II. Indiana Antitrust Act

Because Natare has no claim for damages under the Public Purchasing Statute, it seeks to bring its claim under the Indiana Antitrust Act. Ind. Code § 24-1-2-1—12 (2004). The principal issue is whether a governmental entity is subject to the private treble damages remedy provided for violation of the antitrust act.
A. The Statutory Framework
Sections 1 and 2 of the Indiana Antitrust Act, I.C. § 24-1-2-1, et seq., are comparable to the federal Sherman Act, 15 U.S.C. sections 1 and 2, respectively. Like section 1 of the Sherman Act, Indiana Code section 24-1-2-1 addresses combinations in restraint of trade. Similarly, section 2 of the Sherman Act and Indiana Code section 24-1-2-2 both deal with monopolization. Indiana has two additional provisions for which there is no federal counterpart. Section 3, I.C. § 24-1-2-3, prohibits the restraint of bidding for letting of contracts whether public or private, and Section 4, I.C. § 24-1-2-4, addresses remedies for “collusion or fraud” among contract bidders. Specifically, Section 4 of the Indiana Antitrust Act provides that in cases of “collusion or fraud . . . among the bidders at the letting of any contract or work as provided in [Section 3] . . . the principal who lets the contract . . . shall not be liable for such letting or on account of said contract . . .” Section 4 thus frees the principal who lets a contract tainted by “collusion or fraud” among bidders from liability on the contract. By its terms, Section 4 applies only if there is “collusion or fraud . . . as provided in [Section 3].” It thus does not prohibit any conduct. Rather, it deals with remedies for violations of Section 3.
Section 3 of the Indiana Antitrust Act does not use the term “collusion or fraud,” but does prohibit certain conduct. It provides:
A person who engages in any scheme, contract, or combination to restrain or restrict bidding for the letting of any contract for private or public work, or restricts free competition for the letting of any contract for private or public work, commits a Class A misdemeanor.
I.C. § 24-1-2-3. Natare alleges that the defendants violated Section 3 by denying Natare’s products “equal” status under the specifications and thereby restraining Natare’s ability to bid. The School Corporation responds that because it is a governmental entity it not subject to the Indiana Antitrust Act’s criminal and civil penalties.
B. Indiana Case Law
Three appellate decisions have referred to the treble civil damage provision of the Indiana Antitrust Act in the context of a claim against a governmental entity, but none was faced with the question whether or not a remedy existed against the entity itself.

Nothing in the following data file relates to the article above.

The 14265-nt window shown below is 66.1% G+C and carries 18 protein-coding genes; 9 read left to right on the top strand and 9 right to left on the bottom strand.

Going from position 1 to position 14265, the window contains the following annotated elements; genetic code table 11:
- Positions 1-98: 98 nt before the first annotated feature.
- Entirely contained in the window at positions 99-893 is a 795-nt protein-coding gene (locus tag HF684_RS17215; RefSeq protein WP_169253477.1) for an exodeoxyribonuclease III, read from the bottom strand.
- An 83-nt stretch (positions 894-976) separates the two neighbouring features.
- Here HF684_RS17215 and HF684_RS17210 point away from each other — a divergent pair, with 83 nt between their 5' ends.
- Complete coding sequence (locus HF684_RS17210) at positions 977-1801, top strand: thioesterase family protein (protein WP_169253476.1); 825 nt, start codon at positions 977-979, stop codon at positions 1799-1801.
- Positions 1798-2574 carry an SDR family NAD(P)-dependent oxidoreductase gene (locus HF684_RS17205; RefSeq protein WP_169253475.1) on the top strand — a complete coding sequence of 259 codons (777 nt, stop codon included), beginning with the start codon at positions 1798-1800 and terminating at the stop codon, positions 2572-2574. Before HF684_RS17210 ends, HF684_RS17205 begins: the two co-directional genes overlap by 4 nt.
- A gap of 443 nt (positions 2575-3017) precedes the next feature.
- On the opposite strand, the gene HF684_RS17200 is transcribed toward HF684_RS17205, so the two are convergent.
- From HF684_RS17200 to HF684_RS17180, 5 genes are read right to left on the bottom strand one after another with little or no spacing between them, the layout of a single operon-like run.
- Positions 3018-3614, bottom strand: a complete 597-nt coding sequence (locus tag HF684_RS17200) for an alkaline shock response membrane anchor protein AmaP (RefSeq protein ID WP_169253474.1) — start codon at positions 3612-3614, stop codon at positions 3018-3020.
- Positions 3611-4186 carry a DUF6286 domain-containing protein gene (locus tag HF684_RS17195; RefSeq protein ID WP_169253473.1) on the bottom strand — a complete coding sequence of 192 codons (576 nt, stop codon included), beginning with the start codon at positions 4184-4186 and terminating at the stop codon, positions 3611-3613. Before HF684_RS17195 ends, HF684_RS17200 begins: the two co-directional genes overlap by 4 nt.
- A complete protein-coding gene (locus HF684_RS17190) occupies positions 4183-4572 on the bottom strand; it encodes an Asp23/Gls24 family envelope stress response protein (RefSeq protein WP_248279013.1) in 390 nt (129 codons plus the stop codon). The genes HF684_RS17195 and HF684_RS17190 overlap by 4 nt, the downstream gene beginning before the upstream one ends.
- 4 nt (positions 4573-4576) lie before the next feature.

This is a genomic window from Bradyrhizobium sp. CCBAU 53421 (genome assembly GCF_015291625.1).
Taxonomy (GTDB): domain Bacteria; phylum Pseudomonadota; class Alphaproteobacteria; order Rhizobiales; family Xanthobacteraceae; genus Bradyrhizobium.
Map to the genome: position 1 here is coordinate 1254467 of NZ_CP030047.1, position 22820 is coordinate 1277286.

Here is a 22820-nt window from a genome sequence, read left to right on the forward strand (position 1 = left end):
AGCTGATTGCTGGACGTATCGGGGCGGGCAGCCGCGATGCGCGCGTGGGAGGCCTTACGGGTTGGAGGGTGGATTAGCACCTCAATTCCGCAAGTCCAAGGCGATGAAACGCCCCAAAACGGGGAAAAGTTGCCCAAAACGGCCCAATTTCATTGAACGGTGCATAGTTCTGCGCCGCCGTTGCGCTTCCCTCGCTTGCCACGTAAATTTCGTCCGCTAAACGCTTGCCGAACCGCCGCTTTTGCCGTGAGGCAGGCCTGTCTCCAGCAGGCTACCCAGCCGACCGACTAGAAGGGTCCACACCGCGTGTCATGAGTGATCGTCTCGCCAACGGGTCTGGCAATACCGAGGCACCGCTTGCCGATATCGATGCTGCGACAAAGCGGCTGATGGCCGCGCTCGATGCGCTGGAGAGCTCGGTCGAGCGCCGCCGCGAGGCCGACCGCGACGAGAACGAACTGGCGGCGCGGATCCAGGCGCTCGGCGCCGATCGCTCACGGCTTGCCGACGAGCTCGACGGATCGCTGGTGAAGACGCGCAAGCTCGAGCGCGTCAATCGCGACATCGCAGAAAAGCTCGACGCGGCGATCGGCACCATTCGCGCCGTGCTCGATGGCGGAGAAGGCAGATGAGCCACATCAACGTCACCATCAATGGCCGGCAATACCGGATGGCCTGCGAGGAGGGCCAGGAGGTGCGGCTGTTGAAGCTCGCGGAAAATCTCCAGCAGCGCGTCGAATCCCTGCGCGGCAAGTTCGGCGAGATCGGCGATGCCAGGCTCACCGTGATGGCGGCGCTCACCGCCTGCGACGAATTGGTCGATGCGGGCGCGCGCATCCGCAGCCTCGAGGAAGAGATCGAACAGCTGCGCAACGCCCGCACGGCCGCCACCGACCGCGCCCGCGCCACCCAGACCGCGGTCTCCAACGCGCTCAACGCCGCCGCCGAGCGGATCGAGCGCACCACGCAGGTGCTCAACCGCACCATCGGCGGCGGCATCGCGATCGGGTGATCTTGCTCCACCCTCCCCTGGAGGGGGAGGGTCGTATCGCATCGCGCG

In City of Auburn v. Mavis, 468 N.E.2d 584, 585 (Ind. Ct. App. 1984), the Court of Appeals affirmed a jury award of treble damages and attorney fees against the City of Auburn. Mavis was a losing bidder for a public contract to provide radio communications equipment to the Auburn Fire Department and brought an action against the City and D & L Communications, Inc. for violation of Section 3, which makes unlawful acts which operate to restrain open and free competition in bidding to obtain contracts for private or public work. Id. At trial the City of Auburn and D & L conceded that they violated this statute when they contrived to develop specifications favoring equipment sold by D & L before the City solicited bids. Id. at 586. On appeal, the City did not contend that it was immune from treble damages under the Indiana Antitrust Act. The issue, though assumed, was not debated in either the trial court or the Court of Appeals.
In Shook Heavy & Environmental Construction Group v. City of Kokomo, 632 N.E.2d 355 (Ind. 1994), an unsuccessful bidder claimed that the City of Kokomo violated Indiana’s Public Purchasing Statute by failing to award the contract to the lowest bidder. Kokomo had solicited bids for the construction of a municipal sludge composting facility. When the bids were opened, Kokomo awarded the contract to the lowest responsible and responsive bidder. Shook Heavy & Environmental Construction Group, a losing bidder, filed suit in federal court seeking an injunction against the award of the contract on the basis that deficiencies in the bid of the apparent low bidder caused that bidder’s bid to not be lower than Shook’s. Id. at 357. In response to a certified question from the federal district court, we held that because Shook was not a citizen or taxpayer of Kokomo, Shook could not challenge the award under the Public Purchasing Statute. Id. at 358. Citing Auburn, we noted that Section 7 of the Indiana Antitrust Act allows an unsuccessful bidder to challenge the award of a contract by the city if the plaintiff alleges “collusion or fraud.” Id.
The unsuccessful bidder in Shook sought only an injunction and asserted its claims under the Public Purchasing Act. In making this passing reference to remedies under Section 7, we were not faced with the question of who among the potential defendants might be subject to a “challenge” under this section. Nor were we concerned with precisely what form that challenge might take. A combination in restraint of trade necessarily involves at least two parties. Lawrence Anthony Sullivan, Antitrust 323 (West 1976). And an entity cannot combine with its own employees or subsidiaries. See Schwimmer v. Sony Corp. Am., 677 F.2d 946, 953 (2d Cir. 1982) (“collaborative action between a corporation and its employees, or among employees within a corporation, is not regarded as joint action within the meaning of § 1” of the Sherman Act); Univ. Life Ins. Co. v. Unimarc Ltd., 699 F.2d 846, 852 (7th Cir. 1983) (conspiracy between a corporation and its officers not actionable under Section 1 of the Sherman Act). Cf. Copperweld Corp. v. Independence Tube Corp., 467 U.S. 752, 778 (1984) (A parent corporation and its wholly owned subsidiary are incapable of conspiring with each other for purposes of § 1 of the Sherman Act.); Rep. of the Attorney General’s Nat’l Comm. to Study the Antitrust Laws, 30-36 (1955). Accordingly, at least one nongovernmental entity will ordinarily be a party to a combination in which a governmental entity is also a player. In short, Shook was not faced with, and did not consider, whether all parties, including the governmental entity, could be held liable for treble damages under the antitrust law.